Guest blogger and financial consultant Dr. Joel Lang (firstname.lastname@example.org) shares eight money management tips for young adults:
1) Develop a relationship with your money
“Your money . . . are you managing it or is it managing you? How can you tell?”
· If your life revolves around frustration of not having enough income, worrying about how you’re going to pay all your bills and feeling victimized by leading a deprived life for lack of money, then your money is managing you.
· If you are using your money to accomplish your goals or if you view your money as a tool to make things happen or if you see money as a lubricant which eases your path forward, then you are managing it.
It is not always a question of the amount you have, but your point of view.
The first step is to “own” your financial life. Accept your financial status as it is without self-judgment and regret. Don’t dwell on past mistakes, we’ve all made them.
2) Open Your Mail Every Day
You may not like the bills or the bank statements you receive, but they are the ‘facts of your financial life.’ Embrace them and recognize that you can manage them. (For more on a system for managing mail and bills, see these prior blog posts: 1, 2.)
3) Develop a system for paying bills
Dedicate a regularly scheduled time each week to pay bills. (See prior blog posts for tips: 1, 2.) Once this habit is established, it will become easier.
4) Follow General Budget Guidelines
It’s advisable to have a guideline against which you can compare your own spending patterns. There are many such guidelines which can easily be found on the Internet. One example is outlined below. These are not firm numbers, but are provided as an example. Your personal figures may vary somewhat, but if the variance is substantial, some detailed re-evaluation may be necessary.
For example, it will be very difficult to manage if your housing cost (rent or mortgage) exceeds 35% of your net income (the amount of money you take home).
· 30% Housing
· 10% Utilities and other housing expenditures (including renters insurance)
· 15% Food (at home and away)
· 10% Transportation (including car loan)
· 10% Debt repayment (student loans and credit cards)
· 10% Saving – emergency fund
· 5% Clothing
· 5% Entertainment
· 5% Insurance and miscellaneous personal expenses
It can be both educational and enlightening to track your daily spending. Each month you calculate subtotals for the various categories. You may be surprised at the results.
5) Pay Yourself First
It may surprise you that ‘saving’ is an expense item in your budget. The list includes everyone else with whom you share in your income. So what about you? The establishment of an ‘emergency fund’ is necessary for your financial security. Life is full of surprises and many of them cost money; like a new set of car tires, a major medical expense and even the loss of your job.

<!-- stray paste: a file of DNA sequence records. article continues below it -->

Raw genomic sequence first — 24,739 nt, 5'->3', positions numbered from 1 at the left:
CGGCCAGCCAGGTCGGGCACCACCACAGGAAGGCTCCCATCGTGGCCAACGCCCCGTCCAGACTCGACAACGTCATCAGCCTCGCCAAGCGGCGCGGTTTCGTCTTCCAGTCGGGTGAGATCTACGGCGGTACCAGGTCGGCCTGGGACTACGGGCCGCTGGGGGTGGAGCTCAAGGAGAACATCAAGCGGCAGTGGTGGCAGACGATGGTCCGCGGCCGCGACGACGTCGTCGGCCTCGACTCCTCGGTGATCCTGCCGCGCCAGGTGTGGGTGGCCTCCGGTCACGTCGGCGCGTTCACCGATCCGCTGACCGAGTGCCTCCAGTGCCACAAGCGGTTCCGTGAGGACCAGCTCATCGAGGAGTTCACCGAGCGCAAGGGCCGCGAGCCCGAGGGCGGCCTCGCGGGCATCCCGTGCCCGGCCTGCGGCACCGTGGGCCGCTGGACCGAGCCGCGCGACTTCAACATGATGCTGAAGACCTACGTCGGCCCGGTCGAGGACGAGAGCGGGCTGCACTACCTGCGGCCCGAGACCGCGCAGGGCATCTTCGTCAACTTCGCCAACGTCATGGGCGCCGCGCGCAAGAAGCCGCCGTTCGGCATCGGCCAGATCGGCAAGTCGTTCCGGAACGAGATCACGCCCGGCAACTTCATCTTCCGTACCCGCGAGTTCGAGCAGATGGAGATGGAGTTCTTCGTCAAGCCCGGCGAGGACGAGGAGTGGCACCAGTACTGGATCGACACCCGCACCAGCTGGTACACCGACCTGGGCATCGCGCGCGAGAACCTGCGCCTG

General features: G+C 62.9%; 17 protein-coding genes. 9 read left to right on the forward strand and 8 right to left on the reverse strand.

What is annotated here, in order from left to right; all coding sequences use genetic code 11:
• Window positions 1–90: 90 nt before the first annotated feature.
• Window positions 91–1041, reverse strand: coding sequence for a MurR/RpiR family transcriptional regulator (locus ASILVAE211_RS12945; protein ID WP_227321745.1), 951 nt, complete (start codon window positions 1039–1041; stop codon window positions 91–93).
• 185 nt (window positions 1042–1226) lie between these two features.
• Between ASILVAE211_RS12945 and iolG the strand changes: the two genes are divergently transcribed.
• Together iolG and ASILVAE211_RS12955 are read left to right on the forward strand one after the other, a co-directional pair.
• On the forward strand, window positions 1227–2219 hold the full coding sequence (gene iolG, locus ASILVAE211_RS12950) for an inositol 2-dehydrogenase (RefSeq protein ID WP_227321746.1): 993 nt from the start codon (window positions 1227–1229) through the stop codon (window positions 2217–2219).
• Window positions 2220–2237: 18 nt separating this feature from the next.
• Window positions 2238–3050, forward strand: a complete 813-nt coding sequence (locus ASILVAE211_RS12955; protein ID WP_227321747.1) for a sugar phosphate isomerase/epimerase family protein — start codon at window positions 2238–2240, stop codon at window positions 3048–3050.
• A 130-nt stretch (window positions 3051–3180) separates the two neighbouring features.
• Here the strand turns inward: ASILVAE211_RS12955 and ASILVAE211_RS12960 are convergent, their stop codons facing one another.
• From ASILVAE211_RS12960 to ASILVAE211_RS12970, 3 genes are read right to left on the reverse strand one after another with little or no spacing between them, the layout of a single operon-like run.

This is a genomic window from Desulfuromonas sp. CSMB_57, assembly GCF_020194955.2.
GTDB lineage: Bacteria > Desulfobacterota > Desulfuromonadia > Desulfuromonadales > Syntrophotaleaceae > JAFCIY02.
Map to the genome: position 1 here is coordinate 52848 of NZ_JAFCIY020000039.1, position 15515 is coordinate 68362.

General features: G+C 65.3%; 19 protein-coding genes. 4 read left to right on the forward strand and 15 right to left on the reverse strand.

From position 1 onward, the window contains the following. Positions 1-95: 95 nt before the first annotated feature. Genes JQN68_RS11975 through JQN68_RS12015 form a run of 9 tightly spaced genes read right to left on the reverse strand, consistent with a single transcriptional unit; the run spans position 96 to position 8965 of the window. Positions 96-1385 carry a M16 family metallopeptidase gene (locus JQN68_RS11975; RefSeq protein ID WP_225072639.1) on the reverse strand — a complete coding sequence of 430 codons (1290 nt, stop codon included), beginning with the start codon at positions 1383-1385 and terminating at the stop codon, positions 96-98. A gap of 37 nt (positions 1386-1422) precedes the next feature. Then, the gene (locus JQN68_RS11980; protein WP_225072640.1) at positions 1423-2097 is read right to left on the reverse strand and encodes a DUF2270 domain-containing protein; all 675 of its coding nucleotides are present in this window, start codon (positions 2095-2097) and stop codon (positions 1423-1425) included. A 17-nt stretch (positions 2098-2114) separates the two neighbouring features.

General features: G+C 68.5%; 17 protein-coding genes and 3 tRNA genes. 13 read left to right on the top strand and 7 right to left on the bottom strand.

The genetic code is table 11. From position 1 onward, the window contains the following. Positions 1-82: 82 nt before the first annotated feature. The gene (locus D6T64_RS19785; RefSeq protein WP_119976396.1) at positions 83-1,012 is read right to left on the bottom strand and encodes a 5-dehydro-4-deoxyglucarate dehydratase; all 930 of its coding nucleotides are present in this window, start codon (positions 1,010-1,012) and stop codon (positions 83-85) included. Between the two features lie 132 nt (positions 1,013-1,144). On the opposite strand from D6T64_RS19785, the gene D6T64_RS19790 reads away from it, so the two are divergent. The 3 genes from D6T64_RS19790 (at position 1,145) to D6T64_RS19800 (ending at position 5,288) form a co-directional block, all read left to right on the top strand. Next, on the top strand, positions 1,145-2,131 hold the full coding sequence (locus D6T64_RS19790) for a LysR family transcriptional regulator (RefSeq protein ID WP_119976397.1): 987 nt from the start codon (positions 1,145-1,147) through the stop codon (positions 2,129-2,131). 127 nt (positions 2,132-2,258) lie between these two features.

Establishing an emergency fund and keeping it ‘untouchable’ except for genuine emergencies, will provide you with long-term peace of mind. It gives you more confidence that you can handle a financial emergency when (not if) it occurs. Keep that money in a readily available local savings or money market bank account. While it may not earn much interest there, keep in mind that the purpose of this money is to provide security, not growth.
6) Manage Debt
Some degree of debt is unavoidable, such as, student debt, mortgages, and credit cards (even if you pay them in full every month – it is still debt). Prioritizing each debt is essential for effective money management. Student debt is virtually inescapable, so payments must be made regularly and on time. There are some complicated alternative payment options available in this category, which could be an entire separate discussion.
Prioritizing credit card debt is generally based on interest rates. Pay off the highest interest rate debt first, while making only minimum payments to the rest, regardless of relative balances.
Mortgages are another complicated category. Everyone should consult with unbiased experts before obligating themselves to hundreds of thousands of dollars in debt which will be a part of life for many years to come.
7) Plan for Investments and Retirement Savings
This is possibly the most complicated subject of all. There are multiple questions that need sensible answers, but the easiest question to answer is “When should I start?” The answer is “Now”!
If you are 25 and you plan to retire at 65, you have 40 years to save. The money you put away now has 40 years to grow. For example, if you save $100 per month starting at age 25 and earn just 5% per year, you will have $152,600 at age 65. However if you wait till age 45 to begin, you will only have $41,100, nearly 75% less. This is the miracle of “compound interest” and starting to save early.
8) Final Thoughts: Maintain Flexibility
Of one thing you can be certain – “Things will change.” Having a plan is a wonderful thing, but be prepared for changes. Life holds amazing surprises for which you will have to make adjustments. Some will be wonderful and others may be seriously challenging or frustrating. Financial planning and saving is a journey, not a destination.
Believe in yourself and your ability to survive, adapt and overcome all that comes along.
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